The formation of discrete droplets in a capillary jet is one of the most important processes in fluid mechanics. For example, it underpins ink-jet printing and drug delivery. However, regardless of the specific application, droplets tend to form over a wide range of temporal frequencies from around a single droplet per second in the case of a leaky faucet to thousands of droplets per second in the case of an ink-jet printer. A thorough understanding of the physics behind this would therefore enable more accurate and more precise control over the droplet formation process and, in turn, over properties such as the droplet size distribution, the droplet velocity, and the droplet formation frequency.
Although the linear behavior of capillary jets has been well studied, their nonlinear behavior has not. This is why a systematic investigation of capillary droplet formation, from its inception to transition to nonlinear instability is needed. Furthermore, previous studies on the control of such jets have explored only open-loop control. Here we propose to apply closed-loop control, leveraging recent advances in machine learning to discover improved model-free control laws. Not only will this spur new pathways for the development of novel control strategies for such jets, but it will also provide much needed fundamental insight into the physics of self-excited flows in general.
A joint experimental and theoretical project is proposed in collaboration with SUSTech and the University of Liverpool. Starting at HKUST, students will design, build and commission a novel apparatus for investigating the droplet formation process in a round capillary jet subjected to closed-loop control based on machine learning. The actuator will be a piezoelectric diaphragm embedded within a nozzle chamber. The students will use a computer-controlled syringe pump to expel liquid at precise flow rates from a thin capillary tube until full jetting conditions are reached. Using a high-speed digital camera, the students will record backlit images of the jet at various flow and control conditions, and then post-process the images in Matlab to extract the dominant droplet formation frequencies, diameters and mode shapes. Furthermore, they will apply nonlinear time-series analysis to identify the dominant attractors in state space. The students will then analyze the data using non-dimensional parameters such as the Bond number, Reynolds number, Weber number and Ohnesorge number, in an effort to discover universal scaling laws for the droplet formation frequency. The students will build on previous experiments by using different mixtures of glycerol and water, thus enabling the shear viscosity to be systematically varied. They will also explore the effect of non-Newtonian rheology, by adding trace amounts of long-chain polymers (polyethylene oxide, PEO) to the base solvent to impart liquid elasticity, thus controlling the extensional viscosity, a key parameter in the droplet formation process.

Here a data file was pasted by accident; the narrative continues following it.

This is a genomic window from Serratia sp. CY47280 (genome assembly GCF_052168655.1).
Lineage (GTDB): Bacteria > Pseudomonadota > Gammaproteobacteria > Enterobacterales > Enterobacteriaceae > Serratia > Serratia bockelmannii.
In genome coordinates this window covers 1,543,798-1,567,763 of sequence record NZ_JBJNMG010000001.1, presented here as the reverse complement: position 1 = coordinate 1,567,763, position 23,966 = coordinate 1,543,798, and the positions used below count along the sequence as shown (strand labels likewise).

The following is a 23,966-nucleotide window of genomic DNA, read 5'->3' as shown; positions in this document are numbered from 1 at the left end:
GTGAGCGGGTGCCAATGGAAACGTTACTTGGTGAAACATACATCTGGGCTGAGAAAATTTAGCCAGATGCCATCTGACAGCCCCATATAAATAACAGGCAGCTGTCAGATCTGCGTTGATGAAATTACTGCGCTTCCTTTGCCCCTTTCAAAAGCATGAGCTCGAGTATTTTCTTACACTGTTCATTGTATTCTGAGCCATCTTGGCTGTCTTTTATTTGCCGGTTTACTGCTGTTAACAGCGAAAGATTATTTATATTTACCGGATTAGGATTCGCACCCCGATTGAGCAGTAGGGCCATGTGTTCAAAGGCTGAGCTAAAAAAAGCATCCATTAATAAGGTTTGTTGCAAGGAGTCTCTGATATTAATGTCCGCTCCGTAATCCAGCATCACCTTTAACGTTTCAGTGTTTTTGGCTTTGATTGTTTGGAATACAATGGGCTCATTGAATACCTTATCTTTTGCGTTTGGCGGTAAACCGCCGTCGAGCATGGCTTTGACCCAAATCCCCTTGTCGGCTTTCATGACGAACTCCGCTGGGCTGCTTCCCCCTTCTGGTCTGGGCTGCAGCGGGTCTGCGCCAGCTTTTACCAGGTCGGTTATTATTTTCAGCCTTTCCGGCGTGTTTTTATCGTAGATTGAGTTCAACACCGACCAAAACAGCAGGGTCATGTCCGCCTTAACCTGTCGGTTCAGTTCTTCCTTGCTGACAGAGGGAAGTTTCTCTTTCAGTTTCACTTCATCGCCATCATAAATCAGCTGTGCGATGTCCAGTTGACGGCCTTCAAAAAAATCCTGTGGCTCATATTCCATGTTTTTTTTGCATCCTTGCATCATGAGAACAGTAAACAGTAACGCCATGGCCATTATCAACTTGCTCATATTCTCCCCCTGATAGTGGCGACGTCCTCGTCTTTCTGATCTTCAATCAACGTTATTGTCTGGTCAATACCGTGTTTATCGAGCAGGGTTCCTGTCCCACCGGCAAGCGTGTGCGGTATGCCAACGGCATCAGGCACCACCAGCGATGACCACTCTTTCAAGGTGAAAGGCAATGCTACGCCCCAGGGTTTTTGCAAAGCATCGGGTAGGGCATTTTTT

On completing this UROP project, the students will be able to:
Design and perform thermofluids experiments.
Apply nonlinear time-series analysis to experimental data.
Apply the principles of machine learning for closed-loop control of self-excited flows.
Develop a theoretical framework to explain experimental observations in the context of nonlinear dynamics.